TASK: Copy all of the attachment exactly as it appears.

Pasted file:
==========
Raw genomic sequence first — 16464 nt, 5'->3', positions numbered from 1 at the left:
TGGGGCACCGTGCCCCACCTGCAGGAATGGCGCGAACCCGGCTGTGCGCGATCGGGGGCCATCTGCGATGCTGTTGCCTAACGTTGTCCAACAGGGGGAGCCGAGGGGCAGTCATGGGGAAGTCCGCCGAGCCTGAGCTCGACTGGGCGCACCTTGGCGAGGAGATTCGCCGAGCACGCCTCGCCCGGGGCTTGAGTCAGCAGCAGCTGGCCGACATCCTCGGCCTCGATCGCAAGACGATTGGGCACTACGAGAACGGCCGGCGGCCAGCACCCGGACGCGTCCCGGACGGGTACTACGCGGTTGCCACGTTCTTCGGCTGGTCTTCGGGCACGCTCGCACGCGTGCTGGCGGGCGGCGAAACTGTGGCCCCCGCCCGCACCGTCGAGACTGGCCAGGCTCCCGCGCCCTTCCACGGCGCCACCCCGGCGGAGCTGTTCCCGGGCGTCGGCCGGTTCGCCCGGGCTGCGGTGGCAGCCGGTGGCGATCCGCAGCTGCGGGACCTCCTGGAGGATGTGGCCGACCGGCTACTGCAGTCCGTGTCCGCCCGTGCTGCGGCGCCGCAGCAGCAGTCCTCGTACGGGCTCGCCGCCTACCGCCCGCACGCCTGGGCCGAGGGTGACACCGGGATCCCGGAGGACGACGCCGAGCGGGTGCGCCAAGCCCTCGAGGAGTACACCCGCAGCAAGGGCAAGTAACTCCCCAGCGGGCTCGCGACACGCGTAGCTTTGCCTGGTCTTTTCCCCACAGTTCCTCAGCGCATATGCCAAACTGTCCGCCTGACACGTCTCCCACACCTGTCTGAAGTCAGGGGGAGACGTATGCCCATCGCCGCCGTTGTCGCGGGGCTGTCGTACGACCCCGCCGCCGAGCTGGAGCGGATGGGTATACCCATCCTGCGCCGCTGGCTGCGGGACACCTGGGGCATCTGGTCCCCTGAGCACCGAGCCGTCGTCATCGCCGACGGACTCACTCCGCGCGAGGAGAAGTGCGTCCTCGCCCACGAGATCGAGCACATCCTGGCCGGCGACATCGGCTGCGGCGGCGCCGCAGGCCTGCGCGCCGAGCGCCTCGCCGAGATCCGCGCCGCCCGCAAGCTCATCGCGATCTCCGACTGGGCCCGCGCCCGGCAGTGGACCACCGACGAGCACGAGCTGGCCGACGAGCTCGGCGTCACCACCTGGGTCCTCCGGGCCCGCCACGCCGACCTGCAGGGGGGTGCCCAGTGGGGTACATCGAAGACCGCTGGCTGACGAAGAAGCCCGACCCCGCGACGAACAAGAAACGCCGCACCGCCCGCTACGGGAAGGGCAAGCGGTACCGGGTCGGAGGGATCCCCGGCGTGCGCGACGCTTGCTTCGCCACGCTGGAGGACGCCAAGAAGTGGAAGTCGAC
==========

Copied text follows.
Raw genomic sequence first — 16464 nt, 5'->3', positions numbered from 1 at the left:
TGGGGCACCGTGCCCCACCTGCAGGAATGGCGCGAACCCGGCTGTGCGCGATCGGGGGCCATCTGCGATGCTGTTGCCTAACGTTGTCCAACAGGGGGAGCCGAGGGGCAGTCATGGGGAAGTCCGCCGAGCCTGAGCTCGACTGGGCGCACCTTGGCGAGGAGATTCGCCGAGCACGCCTCGCCCGGGGCTTGAGTCAGCAGCAGCTGGCCGACATCCTCGGCCTCGATCGCAAGACGATTGGGCACTACGAGAACGGCCGGCGGCCAGCACCCGGACGCGTCCCGGACGGGTACTACGCGGTTGCCACGTTCTTCGGCTGGTCTTCGGGCACGCTCGCACGCGTGCTGGCGGGCGGCGAAACTGTGGCCCCCGCCCGCACCGTCGAGACTGGCCAGGCTCCCGCGCCCTTCCACGGCGCCACCCCGGCGGAGCTGTTCCCGGGCGTCGGCCGGTTCGCCCGGGCTGCGGTGGCAGCCGGTGGCGATCCGCAGCTGCGGGACCTCCTGGAGGATGTGGCCGACCGGCTACTGCAGTCCGTGTCCGCCCGTGCTGCGGCGCCGCAGCAGCAGTCCTCGTACGGGCTCGCCGCCTACCGCCCGCACGCCTGGGCCGAGGGTGACACCGGGATCCCGGAGGACGACGCCGAGCGGGTGCGCCAAGCCCTCGAGGAGTACACCCGCAGCAAGGGCAAGTAACTCCCCAGCGGGCTCGCGACACGCGTAGCTTTGCCTGGTCTTTTCCCCACAGTTCCTCAGCGCATATGCCAAACTGTCCGCCTGACACGTCTCCCACACCTGTCTGAAGTCAGGGGGAGACGTATGCCCATCGCCGCCGTTGTCGCGGGGCTGTCGTACGACCCCGCCGCCGAGCTGGAGCGGATGGGTATACCCATCCTGCGCCGCTGGCTGCGGGACACCTGGGGCATCTGGTCCCCTGAGCACCGAGCCGTCGTCATCGCCGACGGACTCACTCCGCGCGAGGAGAAGTGCGTCCTCGCCCACGAGATCGAGCACATCCTGGCCGGCGACATCGGCTGCGGCGGCGCCGCAGGCCTGCGCGCCGAGCGCCTCGCCGAGATCCGCGCCGCCCGCAAGCTCATCGCGATCTCCGACTGGGCCCGCGCCCGGCAGTGGACCACCGACGAGCACGAGCTGGCCGACGAGCTCGGCGTCACCACCTGGGTCCTCCGGGCCCGCCACGCCGACCTGCAGGGGGGTGCCCAGTGGGGTACATCGAAGACCGCTGGCTGACGAAGAAGCCCGACCCCGCGACGAACAAGAAACGCCGCACCGCCCGCTACGGGAAGGGCAAGCGGTACCGGGTCGGAGGGATCCCCGGCGTGCGCGACGCTTGCTTCGCCACGCTGGAGGACGCCAAGAAGTGGAAGTCGAC